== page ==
Morning Blackout; MSNBC & CNN Double Standard; Korean Famine
newspapers were packed with fundraising developments, from
Democratic skimming to the sentencing of the Lums, but the
morning shows skipped all of it.
money questions surrounding Gore prompted evening stories on
the three nets; one even gave Mother Teresa more time than
- CNN broke
its implied promise to give the same time to Fowler as they
had Barbour, but MSNBC didn't even bother with a second of
blamed North Korean starvation not on corrupt communism but on
"catastrophic floods" and an "unrelenting
1) Wednesday morning
newspaper readers were greeted by headlines in all the major
newspapers which highlighted big developments on the fundraising
front, but the morning shows ignored all of it.
Admits Arranging Access for Donors," announced a front page
New York Times headline. Next to that another September 10
headline, that MRC analyst Clay Waters pointed out to me,
revealed: "Democrats Skimmed $2 Million to Aid Candidates,
Records Show." Reporter Don Van Natta Jr. discovered:
"In a practice that
placed some of its most cherished donors in violation of federal
election laws, the Democratic National Committee took at least $2
million in contributions restricted to generic use by the party
and spent it directly on the re-election campaign of President
Clinton and other candidates."
West Coast readers saw
this headline in Wednesday's Los Angeles Times: "DNC Donor's
Offer of Funds to Yeltsin Told." And Washington Post readers
got a different spin, but still read about the hearings in this
front page story: "No Memory of Calls to CIA, Ex-DNC Chief
Plus, inside, both the
Washington Times and Washington Post carried stories on the
sentencing of Nora and Gene Lum to ten months in prison for hiding
illegal contributions to Ted Kenneday and a House candidate.
The Lums are not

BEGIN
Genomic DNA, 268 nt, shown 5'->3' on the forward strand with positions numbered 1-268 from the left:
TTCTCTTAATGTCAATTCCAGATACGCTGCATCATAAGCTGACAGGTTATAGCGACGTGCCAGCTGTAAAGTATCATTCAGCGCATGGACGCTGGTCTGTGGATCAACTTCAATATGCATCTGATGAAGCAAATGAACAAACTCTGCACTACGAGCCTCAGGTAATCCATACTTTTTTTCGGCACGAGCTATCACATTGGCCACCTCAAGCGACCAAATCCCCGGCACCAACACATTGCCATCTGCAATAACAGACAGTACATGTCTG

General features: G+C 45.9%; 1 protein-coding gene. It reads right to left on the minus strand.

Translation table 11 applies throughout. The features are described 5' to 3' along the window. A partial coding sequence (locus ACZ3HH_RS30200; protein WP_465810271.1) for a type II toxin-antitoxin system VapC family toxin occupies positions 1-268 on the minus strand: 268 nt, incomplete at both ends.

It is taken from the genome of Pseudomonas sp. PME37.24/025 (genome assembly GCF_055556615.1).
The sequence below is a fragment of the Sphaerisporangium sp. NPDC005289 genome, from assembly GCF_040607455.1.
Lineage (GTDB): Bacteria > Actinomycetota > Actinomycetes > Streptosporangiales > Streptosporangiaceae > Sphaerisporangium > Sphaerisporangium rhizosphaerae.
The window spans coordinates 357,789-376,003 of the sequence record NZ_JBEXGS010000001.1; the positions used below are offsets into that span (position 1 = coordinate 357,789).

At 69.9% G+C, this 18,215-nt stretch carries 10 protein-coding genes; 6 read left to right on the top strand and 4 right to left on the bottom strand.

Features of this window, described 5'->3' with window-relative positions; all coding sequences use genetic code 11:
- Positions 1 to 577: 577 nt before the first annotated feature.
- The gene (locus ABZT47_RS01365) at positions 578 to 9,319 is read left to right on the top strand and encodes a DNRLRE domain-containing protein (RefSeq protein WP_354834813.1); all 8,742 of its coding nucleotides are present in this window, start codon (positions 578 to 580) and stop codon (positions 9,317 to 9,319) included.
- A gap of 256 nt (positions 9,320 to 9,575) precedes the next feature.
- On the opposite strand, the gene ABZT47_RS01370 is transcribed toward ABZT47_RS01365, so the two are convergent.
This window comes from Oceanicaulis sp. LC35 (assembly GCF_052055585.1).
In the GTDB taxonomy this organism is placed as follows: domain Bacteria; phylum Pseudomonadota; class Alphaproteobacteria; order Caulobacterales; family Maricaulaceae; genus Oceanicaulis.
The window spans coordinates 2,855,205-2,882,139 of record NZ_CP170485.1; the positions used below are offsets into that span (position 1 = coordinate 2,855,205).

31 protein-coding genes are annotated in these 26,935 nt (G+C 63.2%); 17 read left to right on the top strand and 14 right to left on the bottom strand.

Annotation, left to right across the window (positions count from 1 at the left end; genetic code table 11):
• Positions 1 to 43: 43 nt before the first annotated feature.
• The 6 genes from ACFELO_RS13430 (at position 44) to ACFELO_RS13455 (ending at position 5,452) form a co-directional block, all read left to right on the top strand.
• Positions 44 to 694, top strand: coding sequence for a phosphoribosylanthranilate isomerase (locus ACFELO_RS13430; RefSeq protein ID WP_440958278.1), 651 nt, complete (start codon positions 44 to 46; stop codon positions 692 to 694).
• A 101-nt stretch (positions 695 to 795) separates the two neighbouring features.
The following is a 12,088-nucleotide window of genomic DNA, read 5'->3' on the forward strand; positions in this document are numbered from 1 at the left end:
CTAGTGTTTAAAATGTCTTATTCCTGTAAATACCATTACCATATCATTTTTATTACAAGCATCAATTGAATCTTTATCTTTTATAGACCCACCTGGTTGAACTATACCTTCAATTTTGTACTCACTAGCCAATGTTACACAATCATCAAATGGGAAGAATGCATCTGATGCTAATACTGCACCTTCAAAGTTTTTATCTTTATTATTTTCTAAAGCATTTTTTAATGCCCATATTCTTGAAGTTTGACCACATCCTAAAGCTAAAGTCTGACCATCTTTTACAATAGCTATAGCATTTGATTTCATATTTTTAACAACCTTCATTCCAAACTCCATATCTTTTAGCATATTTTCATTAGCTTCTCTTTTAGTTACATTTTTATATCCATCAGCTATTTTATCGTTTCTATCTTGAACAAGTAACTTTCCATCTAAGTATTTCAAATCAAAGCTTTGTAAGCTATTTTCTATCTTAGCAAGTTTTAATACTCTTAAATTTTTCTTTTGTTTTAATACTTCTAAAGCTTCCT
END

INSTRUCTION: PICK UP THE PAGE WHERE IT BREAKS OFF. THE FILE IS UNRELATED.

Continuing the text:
small-time operators. They supposedly funneled illegal money to
Ron Brown. To refresh your memory, here's a portion of the June 18
Prime Time Live story in which ABC's Brian Ross interviewed
Nolanda Hill, a close associate of the late Commerce Secretary:
"The most serious charge Hill makes is that two big
Democratic contributors, Nora and Gene Lum, shown here at
Brown's funeral, actually did pass money to Ron Brown when
he was Secretary of Commerce."
"The first number was $60,000. We discussed
"The Lums, who just this month pleaded guilty to
campaign finance violations, have been under investigation
by federal prosecutors for several years over their
relationship with Ron Brown and the Democratic Party. In
1993, the Lums took over an Oklahoma gas company called
Dynamic Energy Resources that sought special government
contracts as minority-owned business. Then, the Lums hired
Brown's 28-year-old son, Michael, and made him a well-paid
officer of the company -- a convenient way, Hill says, to
move money to the father...."
None of these
developments and revelations generated even a syllable of coverage
Wednesday morning on NBC's Today, ABC's Good Morning America or
This Morning on CBS, reported MRC news analysts Geoffrey Dickens,
Gene Eliasen and Steve Kaminski. (The Lum sentencing took place
Tuesday, but the story was also ignored by all the networks
In fact, none of the
three morning shows have uttered a word about the hearings in
three days of broadcasts so far this week.
2) Wednesday night the
three broadcast networks aired full reports on the release of the
memo which informed Al Gore that the first $20,000 of any donation
he garnered would go to candidates. Even ABC, which skipped the
hearings on Tuesday, delivered a story. And, for the first time
since her death last Friday, ABC spent more time on Mother Teresa
than Diana-related items. CBS gave them both about the same amount
of time. Here's a rundown of the September 10 shows:
ABC's World News Tonight
led with the controversy over a bill submitted by Jesse Helms to
block Gulf war veterans from making claims against frozen Iraqi
assets. Peter Jennings opened:
- "Good evening.
We're going to begin tonight with the power of one man. It's
not often in politics that one man, other than the President